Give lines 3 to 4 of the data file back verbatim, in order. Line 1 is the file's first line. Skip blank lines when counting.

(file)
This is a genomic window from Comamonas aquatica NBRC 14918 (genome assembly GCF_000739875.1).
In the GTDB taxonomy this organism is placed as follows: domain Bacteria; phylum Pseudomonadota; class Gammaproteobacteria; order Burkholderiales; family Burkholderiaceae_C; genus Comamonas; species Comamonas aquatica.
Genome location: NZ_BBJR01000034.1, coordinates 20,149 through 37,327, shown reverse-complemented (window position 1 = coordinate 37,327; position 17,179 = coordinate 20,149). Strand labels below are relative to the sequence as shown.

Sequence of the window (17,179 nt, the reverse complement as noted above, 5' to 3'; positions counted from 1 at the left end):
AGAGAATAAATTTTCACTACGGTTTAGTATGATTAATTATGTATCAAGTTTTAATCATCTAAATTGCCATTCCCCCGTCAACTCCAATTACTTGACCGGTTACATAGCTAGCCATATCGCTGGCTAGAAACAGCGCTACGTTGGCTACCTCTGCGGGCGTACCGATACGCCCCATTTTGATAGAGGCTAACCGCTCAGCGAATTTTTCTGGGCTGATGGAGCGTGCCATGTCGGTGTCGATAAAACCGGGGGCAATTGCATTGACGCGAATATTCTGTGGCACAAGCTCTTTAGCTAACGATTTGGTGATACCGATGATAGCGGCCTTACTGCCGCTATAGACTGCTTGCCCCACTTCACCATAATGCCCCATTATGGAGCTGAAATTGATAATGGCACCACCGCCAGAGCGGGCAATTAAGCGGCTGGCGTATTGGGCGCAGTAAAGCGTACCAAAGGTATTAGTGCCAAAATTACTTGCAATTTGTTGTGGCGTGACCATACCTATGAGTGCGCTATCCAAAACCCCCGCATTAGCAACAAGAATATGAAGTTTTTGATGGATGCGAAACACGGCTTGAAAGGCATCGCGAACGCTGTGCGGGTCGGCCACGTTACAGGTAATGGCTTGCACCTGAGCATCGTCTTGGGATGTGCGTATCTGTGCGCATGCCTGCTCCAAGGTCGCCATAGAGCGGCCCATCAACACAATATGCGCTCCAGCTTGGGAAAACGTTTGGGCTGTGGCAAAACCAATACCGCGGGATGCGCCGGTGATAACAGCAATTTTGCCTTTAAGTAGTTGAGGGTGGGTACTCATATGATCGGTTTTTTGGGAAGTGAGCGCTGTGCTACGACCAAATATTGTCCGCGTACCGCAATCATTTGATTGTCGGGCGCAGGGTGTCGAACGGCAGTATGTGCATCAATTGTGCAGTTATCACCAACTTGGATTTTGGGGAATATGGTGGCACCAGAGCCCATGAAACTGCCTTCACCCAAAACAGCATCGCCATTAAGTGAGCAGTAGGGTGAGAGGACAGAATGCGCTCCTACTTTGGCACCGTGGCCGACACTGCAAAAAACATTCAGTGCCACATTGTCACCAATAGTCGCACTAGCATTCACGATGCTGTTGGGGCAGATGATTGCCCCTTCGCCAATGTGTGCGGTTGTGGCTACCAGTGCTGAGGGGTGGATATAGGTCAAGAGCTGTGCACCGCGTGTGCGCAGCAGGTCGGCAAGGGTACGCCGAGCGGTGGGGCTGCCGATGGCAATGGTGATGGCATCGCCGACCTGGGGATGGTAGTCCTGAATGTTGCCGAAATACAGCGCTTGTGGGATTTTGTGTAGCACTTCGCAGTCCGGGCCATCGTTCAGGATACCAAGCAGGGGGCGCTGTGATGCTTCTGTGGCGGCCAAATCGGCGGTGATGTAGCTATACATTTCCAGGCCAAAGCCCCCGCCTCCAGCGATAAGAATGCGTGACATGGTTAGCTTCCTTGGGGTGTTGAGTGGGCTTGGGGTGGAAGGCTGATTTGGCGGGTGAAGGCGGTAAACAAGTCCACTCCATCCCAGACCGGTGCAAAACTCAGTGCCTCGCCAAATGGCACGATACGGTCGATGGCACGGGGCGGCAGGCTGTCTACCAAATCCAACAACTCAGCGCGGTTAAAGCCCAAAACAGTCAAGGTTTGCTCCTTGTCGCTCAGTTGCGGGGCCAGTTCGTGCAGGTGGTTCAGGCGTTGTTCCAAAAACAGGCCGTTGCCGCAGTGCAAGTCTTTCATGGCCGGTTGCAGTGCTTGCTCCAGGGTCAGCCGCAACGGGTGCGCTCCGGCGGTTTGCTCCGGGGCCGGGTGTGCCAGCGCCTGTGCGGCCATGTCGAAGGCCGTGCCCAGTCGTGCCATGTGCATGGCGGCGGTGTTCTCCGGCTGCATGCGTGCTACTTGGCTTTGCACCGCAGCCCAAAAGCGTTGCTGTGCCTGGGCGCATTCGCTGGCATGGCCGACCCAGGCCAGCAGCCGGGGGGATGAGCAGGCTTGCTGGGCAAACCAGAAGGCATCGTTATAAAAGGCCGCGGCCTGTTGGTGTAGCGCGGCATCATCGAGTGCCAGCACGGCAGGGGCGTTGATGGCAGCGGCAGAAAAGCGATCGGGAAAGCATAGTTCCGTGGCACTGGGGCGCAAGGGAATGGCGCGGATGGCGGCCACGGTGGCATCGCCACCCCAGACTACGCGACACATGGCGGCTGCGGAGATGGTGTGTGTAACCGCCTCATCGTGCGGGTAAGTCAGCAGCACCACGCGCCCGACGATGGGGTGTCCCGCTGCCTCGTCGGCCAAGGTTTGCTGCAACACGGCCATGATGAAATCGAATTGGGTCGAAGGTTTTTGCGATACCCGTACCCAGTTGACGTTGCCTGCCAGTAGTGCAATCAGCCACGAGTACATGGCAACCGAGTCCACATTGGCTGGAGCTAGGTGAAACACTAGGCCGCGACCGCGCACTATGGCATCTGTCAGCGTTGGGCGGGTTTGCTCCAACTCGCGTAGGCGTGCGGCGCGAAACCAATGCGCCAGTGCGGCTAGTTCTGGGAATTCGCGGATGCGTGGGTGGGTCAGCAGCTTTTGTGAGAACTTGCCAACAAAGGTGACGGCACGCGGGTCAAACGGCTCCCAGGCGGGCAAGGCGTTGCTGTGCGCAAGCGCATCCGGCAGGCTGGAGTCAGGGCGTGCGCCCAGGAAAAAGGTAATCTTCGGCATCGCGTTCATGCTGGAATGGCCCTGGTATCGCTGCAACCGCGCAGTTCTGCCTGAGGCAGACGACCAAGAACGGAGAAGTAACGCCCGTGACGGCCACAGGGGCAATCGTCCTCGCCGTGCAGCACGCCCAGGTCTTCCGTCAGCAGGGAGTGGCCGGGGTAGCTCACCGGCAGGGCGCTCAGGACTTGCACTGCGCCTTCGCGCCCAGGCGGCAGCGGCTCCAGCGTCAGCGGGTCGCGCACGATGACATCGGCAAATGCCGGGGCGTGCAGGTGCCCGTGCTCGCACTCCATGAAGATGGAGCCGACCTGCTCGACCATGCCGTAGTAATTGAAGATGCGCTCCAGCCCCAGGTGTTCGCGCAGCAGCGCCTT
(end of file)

Genome location: NZ_BBJR01000034.1, coordinates 20,149 through 37,327, shown reverse-complemented (window position 1 = coordinate 37,327; position 17,179 = coordinate 20,149). Strand labels below are relative to the sequence as shown.

Sequence of the window (17,179 nt, the reverse complement as noted above, 5' to 3'; positions counted from 1 at the left end):